2. There are residual election concerns to consider.
Maricopa County just published their two separate forensic audits that demonstrated no evidence of fraud in the 2020 Election. That is great news and their hard work to run a safe, transparent election should be commended. Nevertheless, it will not likely stop the slew of election reform bills at the Arizona State Legislature, nor immediately reverse the irreparable damage that former President Trump wrought against early voting among some Republican cohorts. There is demonstrable proof that Republicans changed their early voting behavior because of the doubts raised by the former president. Only time will tell if they are willing to shift back, but it is certainly something to keep in mind – especially for those who are thinking about all-mail elections.
3. COVID has impacted voters’ perception of you.
It should not come as a surprise that a nationwide pandemic has had an impact on how the voters think about you and your organization. While school districts have received a lot of feedback from teachers and parents about their reopening plans, it’s less likely that they have heard much from the nearly 70% of the likely voting electorate who do not have kids at home. On the municipal side, increased social distancing and usage of parks and open spaces may improve perception or canceled events and limited services may have diminished them. Everyone should take some inventory about how they are perceived in this new environment. We have all seen the active debates about how and when schools should open. That has unquestionably shaped voters’ opinions about schools themselves. Understanding those perceptions and the impact it may have on your issues should be a priority for a successful campaign.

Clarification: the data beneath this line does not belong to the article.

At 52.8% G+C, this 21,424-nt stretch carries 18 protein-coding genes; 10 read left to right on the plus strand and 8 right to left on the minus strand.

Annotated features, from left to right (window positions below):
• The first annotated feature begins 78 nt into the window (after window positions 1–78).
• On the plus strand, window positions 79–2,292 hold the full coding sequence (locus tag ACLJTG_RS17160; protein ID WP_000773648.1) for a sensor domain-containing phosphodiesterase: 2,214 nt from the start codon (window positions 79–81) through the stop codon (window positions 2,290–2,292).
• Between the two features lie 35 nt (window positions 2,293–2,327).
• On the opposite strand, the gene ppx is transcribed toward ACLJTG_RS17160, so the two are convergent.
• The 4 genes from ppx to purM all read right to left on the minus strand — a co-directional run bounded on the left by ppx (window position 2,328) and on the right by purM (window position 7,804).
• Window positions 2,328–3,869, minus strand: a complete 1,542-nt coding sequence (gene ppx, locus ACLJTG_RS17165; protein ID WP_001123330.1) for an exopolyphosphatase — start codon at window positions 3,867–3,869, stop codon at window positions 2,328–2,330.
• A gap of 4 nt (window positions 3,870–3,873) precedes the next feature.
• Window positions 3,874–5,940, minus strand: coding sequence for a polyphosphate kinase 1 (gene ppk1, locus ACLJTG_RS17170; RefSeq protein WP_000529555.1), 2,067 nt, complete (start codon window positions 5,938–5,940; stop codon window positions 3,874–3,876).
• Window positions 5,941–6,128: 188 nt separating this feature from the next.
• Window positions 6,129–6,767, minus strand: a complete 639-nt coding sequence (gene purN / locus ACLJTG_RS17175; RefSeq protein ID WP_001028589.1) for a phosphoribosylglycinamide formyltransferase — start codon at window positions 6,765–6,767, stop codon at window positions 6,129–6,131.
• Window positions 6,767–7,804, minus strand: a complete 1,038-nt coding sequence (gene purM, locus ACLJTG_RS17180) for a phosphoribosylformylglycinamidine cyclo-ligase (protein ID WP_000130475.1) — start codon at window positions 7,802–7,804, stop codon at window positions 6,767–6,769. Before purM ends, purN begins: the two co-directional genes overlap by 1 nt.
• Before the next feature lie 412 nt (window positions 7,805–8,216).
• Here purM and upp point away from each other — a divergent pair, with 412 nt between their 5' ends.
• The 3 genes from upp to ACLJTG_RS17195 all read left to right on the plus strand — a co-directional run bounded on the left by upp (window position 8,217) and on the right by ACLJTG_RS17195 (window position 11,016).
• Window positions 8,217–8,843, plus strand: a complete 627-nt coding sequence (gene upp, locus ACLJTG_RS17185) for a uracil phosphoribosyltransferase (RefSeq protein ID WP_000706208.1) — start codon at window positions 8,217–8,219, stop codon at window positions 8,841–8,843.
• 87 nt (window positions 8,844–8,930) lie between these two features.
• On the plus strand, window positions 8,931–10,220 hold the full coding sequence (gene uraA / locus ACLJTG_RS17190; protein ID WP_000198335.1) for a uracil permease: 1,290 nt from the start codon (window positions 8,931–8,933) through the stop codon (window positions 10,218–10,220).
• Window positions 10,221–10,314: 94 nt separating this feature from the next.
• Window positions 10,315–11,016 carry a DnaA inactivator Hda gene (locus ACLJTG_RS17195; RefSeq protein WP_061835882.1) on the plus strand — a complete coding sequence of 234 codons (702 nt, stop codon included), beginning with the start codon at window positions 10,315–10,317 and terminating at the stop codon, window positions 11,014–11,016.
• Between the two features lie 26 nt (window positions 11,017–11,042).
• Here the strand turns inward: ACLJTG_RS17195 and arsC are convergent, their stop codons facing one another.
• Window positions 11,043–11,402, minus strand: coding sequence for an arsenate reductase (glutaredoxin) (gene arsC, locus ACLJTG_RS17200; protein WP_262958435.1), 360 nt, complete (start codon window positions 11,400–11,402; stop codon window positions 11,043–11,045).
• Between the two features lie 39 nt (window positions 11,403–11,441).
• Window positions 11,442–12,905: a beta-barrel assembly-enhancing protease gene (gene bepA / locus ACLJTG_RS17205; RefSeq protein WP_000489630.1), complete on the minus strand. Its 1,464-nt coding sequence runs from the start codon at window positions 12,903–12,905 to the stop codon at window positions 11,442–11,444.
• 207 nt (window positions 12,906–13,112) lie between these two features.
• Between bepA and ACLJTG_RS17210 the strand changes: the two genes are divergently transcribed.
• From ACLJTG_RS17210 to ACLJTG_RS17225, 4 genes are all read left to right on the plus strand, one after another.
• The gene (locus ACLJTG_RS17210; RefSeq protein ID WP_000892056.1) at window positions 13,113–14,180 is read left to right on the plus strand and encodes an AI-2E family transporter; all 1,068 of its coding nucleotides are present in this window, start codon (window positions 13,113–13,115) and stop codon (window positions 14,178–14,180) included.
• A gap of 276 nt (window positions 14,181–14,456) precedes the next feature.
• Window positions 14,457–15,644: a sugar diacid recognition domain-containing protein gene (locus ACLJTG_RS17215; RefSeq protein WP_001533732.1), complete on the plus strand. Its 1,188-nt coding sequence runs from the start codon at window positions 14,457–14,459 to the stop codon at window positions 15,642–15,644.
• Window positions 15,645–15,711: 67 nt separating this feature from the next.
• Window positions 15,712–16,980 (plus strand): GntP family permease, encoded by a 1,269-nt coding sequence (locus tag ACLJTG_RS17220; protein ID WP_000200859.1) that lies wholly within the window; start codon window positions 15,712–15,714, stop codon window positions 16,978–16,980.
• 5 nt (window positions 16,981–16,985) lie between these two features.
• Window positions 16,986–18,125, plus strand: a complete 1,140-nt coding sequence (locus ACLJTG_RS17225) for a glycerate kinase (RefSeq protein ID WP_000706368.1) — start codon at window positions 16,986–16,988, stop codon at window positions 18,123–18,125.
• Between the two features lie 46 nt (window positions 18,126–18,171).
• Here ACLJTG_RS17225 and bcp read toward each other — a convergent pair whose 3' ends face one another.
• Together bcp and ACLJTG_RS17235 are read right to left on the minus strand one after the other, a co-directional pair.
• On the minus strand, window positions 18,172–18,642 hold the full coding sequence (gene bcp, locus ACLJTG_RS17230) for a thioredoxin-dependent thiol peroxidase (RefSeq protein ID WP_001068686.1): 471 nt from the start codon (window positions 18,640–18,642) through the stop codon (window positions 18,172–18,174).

4. Understand the difference between your “needs” vs. your “wants.”